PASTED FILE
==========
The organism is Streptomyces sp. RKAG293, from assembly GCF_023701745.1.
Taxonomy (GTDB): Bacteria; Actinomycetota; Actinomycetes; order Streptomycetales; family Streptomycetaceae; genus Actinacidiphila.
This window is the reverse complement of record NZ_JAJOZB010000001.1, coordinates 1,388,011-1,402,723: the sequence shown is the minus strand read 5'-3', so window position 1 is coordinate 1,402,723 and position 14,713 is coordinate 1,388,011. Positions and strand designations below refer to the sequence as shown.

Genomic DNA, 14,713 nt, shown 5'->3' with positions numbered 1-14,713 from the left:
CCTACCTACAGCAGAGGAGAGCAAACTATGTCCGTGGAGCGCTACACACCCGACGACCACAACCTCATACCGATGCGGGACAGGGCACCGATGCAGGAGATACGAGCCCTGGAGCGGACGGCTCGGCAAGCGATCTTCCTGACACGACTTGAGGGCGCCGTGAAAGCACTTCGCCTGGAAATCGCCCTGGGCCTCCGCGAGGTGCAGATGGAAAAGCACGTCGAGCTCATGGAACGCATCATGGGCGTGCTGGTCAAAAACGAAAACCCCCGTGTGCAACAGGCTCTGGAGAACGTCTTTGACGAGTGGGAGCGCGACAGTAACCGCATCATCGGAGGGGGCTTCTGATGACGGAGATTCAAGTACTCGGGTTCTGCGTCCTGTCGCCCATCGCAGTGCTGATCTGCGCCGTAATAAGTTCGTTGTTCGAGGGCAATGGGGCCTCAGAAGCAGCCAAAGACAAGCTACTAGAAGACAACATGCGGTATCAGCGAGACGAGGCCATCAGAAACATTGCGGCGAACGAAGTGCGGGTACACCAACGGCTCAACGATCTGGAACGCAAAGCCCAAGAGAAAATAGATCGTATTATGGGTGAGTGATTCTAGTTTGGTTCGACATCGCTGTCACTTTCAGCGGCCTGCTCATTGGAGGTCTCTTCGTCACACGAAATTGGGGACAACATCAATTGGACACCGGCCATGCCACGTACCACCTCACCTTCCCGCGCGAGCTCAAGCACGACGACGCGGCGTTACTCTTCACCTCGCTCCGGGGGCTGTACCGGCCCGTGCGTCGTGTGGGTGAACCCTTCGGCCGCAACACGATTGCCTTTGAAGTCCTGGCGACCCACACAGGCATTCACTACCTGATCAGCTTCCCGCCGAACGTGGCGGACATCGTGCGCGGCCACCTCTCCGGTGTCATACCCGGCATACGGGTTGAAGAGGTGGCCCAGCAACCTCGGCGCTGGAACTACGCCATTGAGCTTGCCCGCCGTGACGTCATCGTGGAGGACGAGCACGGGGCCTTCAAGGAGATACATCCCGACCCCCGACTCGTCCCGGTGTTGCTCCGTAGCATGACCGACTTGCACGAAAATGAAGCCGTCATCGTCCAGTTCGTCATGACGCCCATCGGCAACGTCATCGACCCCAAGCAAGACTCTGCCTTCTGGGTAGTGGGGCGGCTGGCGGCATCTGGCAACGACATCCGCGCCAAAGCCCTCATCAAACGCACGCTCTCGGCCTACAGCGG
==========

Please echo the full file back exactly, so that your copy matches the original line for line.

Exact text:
The organism is Streptomyces sp. RKAG293, from assembly GCF_023701745.1.
Taxonomy (GTDB): Bacteria; Actinomycetota; Actinomycetes; order Streptomycetales; family Streptomycetaceae; genus Actinacidiphila.
This window is the reverse complement of record NZ_JAJOZB010000001.1, coordinates 1,388,011-1,402,723: the sequence shown is the minus strand read 5'-3', so window position 1 is coordinate 1,402,723 and position 14,713 is coordinate 1,388,011. Positions and strand designations below refer to the sequence as shown.

Genomic DNA, 14,713 nt, shown 5'->3' with positions numbered 1-14,713 from the left:
CCTACCTACAGCAGAGGAGAGCAAACTATGTCCGTGGAGCGCTACACACCCGACGACCACAACCTCATACCGATGCGGGACAGGGCACCGATGCAGGAGATACGAGCCCTGGAGCGGACGGCTCGGCAAGCGATCTTCCTGACACGACTTGAGGGCGCCGTGAAAGCACTTCGCCTGGAAATCGCCCTGGGCCTCCGCGAGGTGCAGATGGAAAAGCACGTCGAGCTCATGGAACGCATCATGGGCGTGCTGGTCAAAAACGAAAACCCCCGTGTGCAACAGGCTCTGGAGAACGTCTTTGACGAGTGGGAGCGCGACAGTAACCGCATCATCGGAGGGGGCTTCTGATGACGGAGATTCAAGTACTCGGGTTCTGCGTCCTGTCGCCCATCGCAGTGCTGATCTGCGCCGTAATAAGTTCGTTGTTCGAGGGCAATGGGGCCTCAGAAGCAGCCAAAGACAAGCTACTAGAAGACAACATGCGGTATCAGCGAGACGAGGCCATCAGAAACATTGCGGCGAACGAAGTGCGGGTACACCAACGGCTCAACGATCTGGAACGCAAAGCCCAAGAGAAAATAGATCGTATTATGGGTGAGTGATTCTAGTTTGGTTCGACATCGCTGTCACTTTCAGCGGCCTGCTCATTGGAGGTCTCTTCGTCACACGAAATTGGGGACAACATCAATTGGACACCGGCCATGCCACGTACCACCTCACCTTCCCGCGCGAGCTCAAGCACGACGACGCGGCGTTACTCTTCACCTCGCTCCGGGGGCTGTACCGGCCCGTGCGTCGTGTGGGTGAACCCTTCGGCCGCAACACGATTGCCTTTGAAGTCCTGGCGACCCACACAGGCATTCACTACCTGATCAGCTTCCCGCCGAACGTGGCGGACATCGTGCGCGGCCACCTCTCCGGTGTCATACCCGGCATACGGGTTGAAGAGGTGGCCCAGCAACCTCGGCGCTGGAACTACGCCATTGAGCTTGCCCGCCGTGACGTCATCGTGGAGGACGAGCACGGGGCCTTCAAGGAGATACATCCCGACCCCCGACTCGTCCCGGTGTTGCTCCGTAGCATGACCGACTTGCACGAAAATGAAGCCGTCATCGTCCAGTTCGTCATGACGCCCATCGGCAACGTCATCGACCCCAAGCAAGACTCTGCCTTCTGGGTAGTGGGGCGGCTGGCGGCATCTGGCAACGACATCCGCGCCAAAGCCCTCATCAAACGCACGCTCTCGGCCTACAGCGG